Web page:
Contributor: Loren Bahls - April 2016
Length Range: 10,000-30,000 µm
Width Range: 6,000-8,000 µm
Striae in 10 µm: not resolvable in LM
Reimeria sapiens is the most recently described species of diatom when it was discovered that populations of Homo sapiens should actually be included in the genus Reimeria. The features of these populations are large concentrations of amorphous silica in the brain. It is thought that the biogenic silica precipitates by the silica deposition vesicle (SDV), as a result of spending time with diatoms as friends.
As with many diatom species, there is uncertainty in relating to the original type specimen. Unlike every other human species, Homo sapiens does not have a type specimen. In other words, there is not a particular Homo sapiens that researchers recognize as being the specimen that gave Homo sapiens its name. Even though Linnaeus first described our species in 1758, it was not customary at that time to designate type specimens. It is rumored that in 1994 paleontologist Robert Bakker formally declared the skull of Edward Drinker Cope as the “lectotype”, a specimen essentially serving as the type specimen. When Cope, himself a great paleontologist, died in 1897, he willed his remains to science, and they are held by the University of Pennsylvania. But a type specimen must be one examined by the original author who names a species, so Cope’s remains do not qualify. Further investigation is necessary to determine the relationship between Reimeria sapiens and Homo sapiens.
Basionym: Homo sapiens
Author: Linnaeus 1758
Length Range: 1-3 µm
Width Range: 0.3 - 0.5 µm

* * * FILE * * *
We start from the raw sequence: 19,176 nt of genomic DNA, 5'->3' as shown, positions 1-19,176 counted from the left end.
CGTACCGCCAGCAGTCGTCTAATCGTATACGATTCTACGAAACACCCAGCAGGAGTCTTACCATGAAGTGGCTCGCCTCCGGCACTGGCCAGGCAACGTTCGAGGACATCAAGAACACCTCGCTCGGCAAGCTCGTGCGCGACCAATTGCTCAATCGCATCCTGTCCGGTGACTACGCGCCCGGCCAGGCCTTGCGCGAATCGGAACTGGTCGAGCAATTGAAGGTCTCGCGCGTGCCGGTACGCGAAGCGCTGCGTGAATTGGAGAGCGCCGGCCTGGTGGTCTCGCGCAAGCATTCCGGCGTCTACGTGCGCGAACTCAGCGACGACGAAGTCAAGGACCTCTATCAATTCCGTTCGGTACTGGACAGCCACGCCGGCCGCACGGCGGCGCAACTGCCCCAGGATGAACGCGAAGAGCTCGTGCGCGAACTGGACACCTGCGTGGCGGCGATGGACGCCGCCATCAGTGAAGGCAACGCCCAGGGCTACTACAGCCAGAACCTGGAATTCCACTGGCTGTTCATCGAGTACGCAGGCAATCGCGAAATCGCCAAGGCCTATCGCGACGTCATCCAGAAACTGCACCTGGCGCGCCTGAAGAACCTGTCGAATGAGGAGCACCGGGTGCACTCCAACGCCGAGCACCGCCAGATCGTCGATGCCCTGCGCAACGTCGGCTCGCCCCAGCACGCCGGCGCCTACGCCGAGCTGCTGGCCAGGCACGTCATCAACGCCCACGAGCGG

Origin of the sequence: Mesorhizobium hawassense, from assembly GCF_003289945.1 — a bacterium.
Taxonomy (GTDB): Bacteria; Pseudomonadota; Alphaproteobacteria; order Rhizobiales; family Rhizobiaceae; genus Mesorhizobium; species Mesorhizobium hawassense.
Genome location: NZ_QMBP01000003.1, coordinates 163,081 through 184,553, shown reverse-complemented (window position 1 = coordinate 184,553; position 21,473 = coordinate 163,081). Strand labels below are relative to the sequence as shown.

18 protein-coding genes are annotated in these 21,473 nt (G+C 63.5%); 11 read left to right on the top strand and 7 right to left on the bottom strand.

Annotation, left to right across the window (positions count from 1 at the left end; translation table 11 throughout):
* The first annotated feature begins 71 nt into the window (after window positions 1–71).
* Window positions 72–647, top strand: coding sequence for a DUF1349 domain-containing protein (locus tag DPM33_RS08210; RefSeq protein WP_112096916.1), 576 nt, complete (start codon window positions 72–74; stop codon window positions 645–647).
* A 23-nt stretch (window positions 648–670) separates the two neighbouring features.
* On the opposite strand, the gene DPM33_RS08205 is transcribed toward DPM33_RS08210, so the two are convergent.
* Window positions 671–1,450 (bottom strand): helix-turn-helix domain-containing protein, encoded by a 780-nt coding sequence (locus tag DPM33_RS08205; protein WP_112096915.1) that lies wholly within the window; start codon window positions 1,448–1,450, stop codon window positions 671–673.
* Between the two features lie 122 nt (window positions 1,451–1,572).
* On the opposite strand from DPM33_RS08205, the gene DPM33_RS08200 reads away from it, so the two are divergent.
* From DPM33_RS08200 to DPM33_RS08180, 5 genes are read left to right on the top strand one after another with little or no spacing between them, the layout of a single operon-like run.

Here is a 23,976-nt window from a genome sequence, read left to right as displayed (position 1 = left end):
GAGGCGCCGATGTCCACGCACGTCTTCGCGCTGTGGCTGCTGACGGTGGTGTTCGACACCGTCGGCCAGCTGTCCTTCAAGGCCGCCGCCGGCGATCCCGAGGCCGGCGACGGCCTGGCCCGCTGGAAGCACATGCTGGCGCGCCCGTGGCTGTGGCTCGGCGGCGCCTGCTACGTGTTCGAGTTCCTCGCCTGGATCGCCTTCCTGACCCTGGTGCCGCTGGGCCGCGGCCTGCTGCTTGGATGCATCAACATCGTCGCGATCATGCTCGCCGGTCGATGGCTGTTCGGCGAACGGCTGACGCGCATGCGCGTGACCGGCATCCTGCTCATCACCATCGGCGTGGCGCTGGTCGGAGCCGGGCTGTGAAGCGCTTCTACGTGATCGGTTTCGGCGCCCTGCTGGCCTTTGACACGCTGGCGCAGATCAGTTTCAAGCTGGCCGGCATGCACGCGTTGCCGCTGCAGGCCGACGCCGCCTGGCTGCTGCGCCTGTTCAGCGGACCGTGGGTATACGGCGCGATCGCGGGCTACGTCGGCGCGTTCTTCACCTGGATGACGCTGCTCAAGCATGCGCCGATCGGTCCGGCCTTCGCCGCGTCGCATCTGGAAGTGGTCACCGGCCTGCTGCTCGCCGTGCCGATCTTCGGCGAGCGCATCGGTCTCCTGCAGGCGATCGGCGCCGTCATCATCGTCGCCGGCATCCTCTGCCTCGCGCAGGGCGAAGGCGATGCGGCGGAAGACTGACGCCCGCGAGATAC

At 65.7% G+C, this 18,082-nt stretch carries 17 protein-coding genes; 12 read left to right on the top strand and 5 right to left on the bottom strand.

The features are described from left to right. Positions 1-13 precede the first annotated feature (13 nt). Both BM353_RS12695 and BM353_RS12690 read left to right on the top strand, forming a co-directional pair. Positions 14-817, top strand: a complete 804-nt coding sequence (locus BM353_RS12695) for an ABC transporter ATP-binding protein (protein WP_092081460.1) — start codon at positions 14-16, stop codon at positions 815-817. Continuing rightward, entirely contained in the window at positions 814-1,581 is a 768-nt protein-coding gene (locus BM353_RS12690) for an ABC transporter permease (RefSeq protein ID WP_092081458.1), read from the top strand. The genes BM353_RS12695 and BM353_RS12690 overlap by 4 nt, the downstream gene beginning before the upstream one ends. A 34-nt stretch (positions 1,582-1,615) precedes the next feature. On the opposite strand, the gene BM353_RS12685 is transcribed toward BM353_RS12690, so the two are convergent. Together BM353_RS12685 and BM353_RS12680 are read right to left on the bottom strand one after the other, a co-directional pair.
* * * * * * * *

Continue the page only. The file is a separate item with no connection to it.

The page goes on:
Striae in 10 µm: not observable
Cite This Page:
Bahls, L. (2016). Reimeria sapiens. In Diatoms of the United States. Retrieved March 25, 2017, from http://westerndiatoms.colorado.edu/taxa/species/reimeria_sapiens
Species: Reimeria sapiens
Contributor: Loren Bahls
Agardh, C.A. (1812). Algarum decas prima. Litteris Berlingianis, Lundae. 56 pp.
NADED ID: 010101010101
The Environmental Protection Agency (EPA) western Environmental Monitoring and Assessment Program (EMAP) study was completed during the years 2000-2004 (see citations at bottom of this page). Over 1200 streams and rivers in 12 western states (Arizona, California, Colorado, Idaho, Montana, Nevada, North Dakota, Oregon, South Dakota, Utah, Washington and Wyoming) were selected for sampling based on a stratified randomized design. This type of design insures that ecological resources are sampled in proportion to their actual geographical presence. Stratified randomized design also allows for estimates of stream length with a known confidence in several “condition classes” (good or least-disturbed, intermediately-disturbed, and poor or most-disturbed) for biotic condition, chemistry and habitat.
Results are published in:
Johnson, T., Hermann, K., Spaulding, S., Beyea, B., Theel, C., Sada, R., Bollman, W., Bowman, J., Larsen, A., Vining, K., Ostermiller, J., Petersen, D. Hargett, E. and Zumberge, J. (2009). An ecological assessment of USEPA Region 8 streams and rivers. U.S. Environmental Protection Agency Region 8 Report, 178 p.
Stoddard, J. L., Peck, D. V., Olsen, A. R., Larsen, D. P., Van Sickle, J., Hawkins, C. P., Hughes, R. M., Whittier, T. R., Lomnicky, G. A., Herlihy, A. T., Kaufman, P. R., Peterson, S. A., Ringold, P. L., Paulsen, S. G., and Blair, R. (2005). Environmental Monitoring and Assessment Program (EMAP) western streams and rivers statistical summary. U.S. Environmental Protection Agency Report 620/R-05/006, 1,762 p.
Stoddard, J. L., Peck, D. V., Paulsen, S. G., Van Sickle, J., Hawkins, C. P., Herlihy, A. T., Hughes, R. M., Kaufman, P. R., Larsen, D. P., Lomnicky, G. A., Olsen, A. R., Peterson, S. A., Ringold, P. L., and Whittier, T. R. (2005). An ecological assessment of western streams and rivers. U.S. Environmental Protection Agency Report 620/R-05/005, 49 p.